Don’t feed the monster

Don't feed the monster // Elembee.com

If you follow me elsewhere, you know that I’m currently at Alt Summit in Salt Lake City, a conference for blogging and creativity. I’m taking a little break this afternoon and wanted to share something here that I personally want to remember in the future.

This morning, one of the things keynote speaker Garance Doré spoke about was dealing with negative comments — specifically, that negativity is a monster that only grows more as you feed it. “Don’t answer, explain, or complain,” she says — just move on.

I’m grateful that my readers have always been positive and respectful, so I’ve never really had to deal with negative comments. But it really got me thinking about my own negativity — from negative self-talk, to even just everyday complaints. In fact, I was just telling some friends yesterday that I don’t actually send half of the things I type out to them — just typing it out is therapeutic, and it allows me to take a step back and realize that I don’t need to share that negativity with anyone, even if it’s just venting.

I related it back in my mind to something Whitney English said at her panel yesterday — that one of the ways to overcome overwhelm is to streamline your decision making. She talked about choosing between the chicken salad or the tuna salad for lunch — it really doesn’t matter which one you pick, just pick one and move on. The moral of the story? Don’t waste your time on tasks or decisions that have no importance or impact on your life.

I think the same goes for negativity. Negative self-talk and complaints don’t serve any purpose whatsoever except to take time away from good work you could be doing. You’ll only feed the monster and continue to waste your time dwelling on negativity. I think it’s just one of those things I need to learn to acknowledge and move on.

Yes, I love what I do — but the truth is that it’s still work, and some days are better than others. Some days people drive me crazy. But in the overall scheme of things? I still love what I do, and I’m still helping people who appreciate it, even if they drive me crazy in the process. That’s what’s important. And those few minutes I spend complaining to friends? Those are minutes I could be spending just getting the job done and moving on to something else — or reminding myself that I’m still helping someone else, even if it’s not what I want to be doing right now. Which is a much better way of looking at things, don’t you think?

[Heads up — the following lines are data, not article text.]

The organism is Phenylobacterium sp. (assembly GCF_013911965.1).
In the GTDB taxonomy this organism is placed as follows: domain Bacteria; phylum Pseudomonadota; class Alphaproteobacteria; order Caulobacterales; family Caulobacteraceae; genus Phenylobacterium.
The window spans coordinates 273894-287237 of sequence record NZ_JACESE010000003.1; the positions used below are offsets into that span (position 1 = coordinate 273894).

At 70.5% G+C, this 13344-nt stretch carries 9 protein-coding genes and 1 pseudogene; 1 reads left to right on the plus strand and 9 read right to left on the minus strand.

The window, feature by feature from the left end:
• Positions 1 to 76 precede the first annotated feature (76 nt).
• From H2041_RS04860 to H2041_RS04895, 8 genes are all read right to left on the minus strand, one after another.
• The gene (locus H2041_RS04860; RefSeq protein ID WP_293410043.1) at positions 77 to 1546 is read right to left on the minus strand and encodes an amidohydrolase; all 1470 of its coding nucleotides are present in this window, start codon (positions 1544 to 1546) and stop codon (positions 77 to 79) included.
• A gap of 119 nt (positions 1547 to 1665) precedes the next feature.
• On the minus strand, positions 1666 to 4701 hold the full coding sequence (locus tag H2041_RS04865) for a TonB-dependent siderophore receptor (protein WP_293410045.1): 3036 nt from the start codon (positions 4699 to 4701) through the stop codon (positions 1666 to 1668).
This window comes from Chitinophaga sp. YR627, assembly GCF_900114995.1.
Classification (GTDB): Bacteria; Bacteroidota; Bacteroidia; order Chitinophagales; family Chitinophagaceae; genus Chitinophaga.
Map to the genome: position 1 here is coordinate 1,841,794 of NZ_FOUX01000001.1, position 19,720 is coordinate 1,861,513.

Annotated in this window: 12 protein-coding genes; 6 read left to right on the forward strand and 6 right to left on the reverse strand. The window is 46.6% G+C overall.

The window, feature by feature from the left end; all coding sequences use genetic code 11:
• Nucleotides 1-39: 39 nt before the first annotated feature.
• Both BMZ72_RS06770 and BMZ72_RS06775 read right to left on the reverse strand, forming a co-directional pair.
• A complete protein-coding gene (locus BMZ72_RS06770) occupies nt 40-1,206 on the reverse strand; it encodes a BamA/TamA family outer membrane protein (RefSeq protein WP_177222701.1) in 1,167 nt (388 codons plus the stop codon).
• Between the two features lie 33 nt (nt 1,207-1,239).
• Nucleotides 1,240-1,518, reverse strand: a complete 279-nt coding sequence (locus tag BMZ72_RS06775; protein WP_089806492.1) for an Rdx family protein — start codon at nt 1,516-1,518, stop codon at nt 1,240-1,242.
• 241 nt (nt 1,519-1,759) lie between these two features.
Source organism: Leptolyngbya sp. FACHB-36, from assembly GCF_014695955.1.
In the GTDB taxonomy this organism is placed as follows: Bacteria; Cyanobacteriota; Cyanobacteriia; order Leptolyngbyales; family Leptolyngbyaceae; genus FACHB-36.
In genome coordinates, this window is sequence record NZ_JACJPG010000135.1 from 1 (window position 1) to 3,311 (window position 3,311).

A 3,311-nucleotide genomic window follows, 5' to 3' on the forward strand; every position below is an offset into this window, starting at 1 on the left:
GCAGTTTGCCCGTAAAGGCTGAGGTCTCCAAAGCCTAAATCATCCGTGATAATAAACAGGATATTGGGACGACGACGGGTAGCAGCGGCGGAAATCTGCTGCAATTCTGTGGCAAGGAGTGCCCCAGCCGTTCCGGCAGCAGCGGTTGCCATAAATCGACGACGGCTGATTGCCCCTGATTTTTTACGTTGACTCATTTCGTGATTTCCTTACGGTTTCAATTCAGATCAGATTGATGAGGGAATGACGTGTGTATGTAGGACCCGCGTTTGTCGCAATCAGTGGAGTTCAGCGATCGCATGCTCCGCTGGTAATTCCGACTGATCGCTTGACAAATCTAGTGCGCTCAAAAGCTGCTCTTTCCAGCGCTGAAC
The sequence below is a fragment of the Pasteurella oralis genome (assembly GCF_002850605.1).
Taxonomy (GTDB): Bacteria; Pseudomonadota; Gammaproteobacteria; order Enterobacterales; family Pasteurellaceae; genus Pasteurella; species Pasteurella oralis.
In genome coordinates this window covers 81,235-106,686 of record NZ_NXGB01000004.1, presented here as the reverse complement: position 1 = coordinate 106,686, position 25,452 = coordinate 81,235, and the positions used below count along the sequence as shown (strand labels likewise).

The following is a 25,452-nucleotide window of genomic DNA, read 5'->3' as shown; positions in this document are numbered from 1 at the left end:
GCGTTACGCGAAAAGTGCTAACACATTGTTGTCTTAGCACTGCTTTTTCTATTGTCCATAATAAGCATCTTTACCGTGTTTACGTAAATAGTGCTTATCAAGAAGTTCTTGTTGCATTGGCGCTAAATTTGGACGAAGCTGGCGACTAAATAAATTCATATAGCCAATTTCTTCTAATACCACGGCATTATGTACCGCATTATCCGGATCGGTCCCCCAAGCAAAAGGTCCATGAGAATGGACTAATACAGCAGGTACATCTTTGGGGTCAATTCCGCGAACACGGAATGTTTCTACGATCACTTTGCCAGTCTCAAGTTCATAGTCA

P.S. I’m live tweeting from the panels I attend — follow along @elembee_!

Meet Lisa Butler

Hello! I’m Lisa M. Butler, and I offer straightforward web guidance for making it happen online. I got to where I am because of my website, and I want to help you get where you want to be. As a web designer and developer, I’ve guided my clients through the tech-y stuff, step by step. I’m here to share that same advice and guidance with you so you can get your website together and be awesome online.

Comments

  1. I agree 100% with the negative self talk thing. Sometimes we think just about others, but our own internal dialog can be just as bad, if not worse! This was a killer week (killer in a not so great way)…so I am working on being more mindful of what makes me happy and eliminating all the other junk.

    ReplyPosted on January 24, 2014
  2. Love this!! It’s true, too, about the negativity we put out into the world. Great way to think about it!

    ReplyPosted on January 25, 2014
  3. Kory says:

    I absolutely love this. I was just telling a consult client on Thursday that I do the same thing on Twitter – right out my complain-y tweet and then NOT post it. However, I have to agree that just letting it go would be much more worthwhile. Here’s to letting go and more positivity!

    ReplyPosted on January 26, 2014
  4. Nesha says:

    I’m so glad you wrote about this here! The worst thing ever is reading peoples complaints online- it makes me automatically associate them with negativity. I’ve tried hard not to write negative things on social media etc, but receiving a hurtful comment from someone a year ago almost had me writing something hurtful back. Never a good idea. It can be difficult to steer away from negativity, but it’s always worth it. Great post! :)

    ReplyPosted on January 26, 2014
  5. Fran says:

    Love this! thank you so much for sharing.

    ReplyPosted on January 26, 2014
  6. I am so sorry that I missed you at ALT. I really wanted to meet you!

    ReplyPosted on January 26, 2014
  7. I, like you, have been very fortunate to have never had to deal directly with a negative comment, but the advice offered by Garance was amazing! She was so cute – really enjoyed her keynote talk!

    ReplyPosted on January 26, 2014
  8. Kim says:

    I’m glad to hear this change, especially after our last conversation—and I’m sure my own complaining and negativity didn’t help then either!

    You go girl!

    I wholeheartedly believe that when you’re feeling negative you should grab your pup and give her a nice patting. Cures what ails you!

    ReplyPosted on February 9, 2014

Join the conversation

Thank you so much for taking the time to comment, I love hearing what you have to say! If you enter your site URL in the website field, your name will link to your site. Including links in your comment may cause it to be automatically marked as spam. Your email will not be published or shared, but you can choose to receive an email if your comment has a reply. Happy commenting!

Find more posts

  • Enter your search term or choose from the filters below.

  • Categories

  • Tags

  • Post Types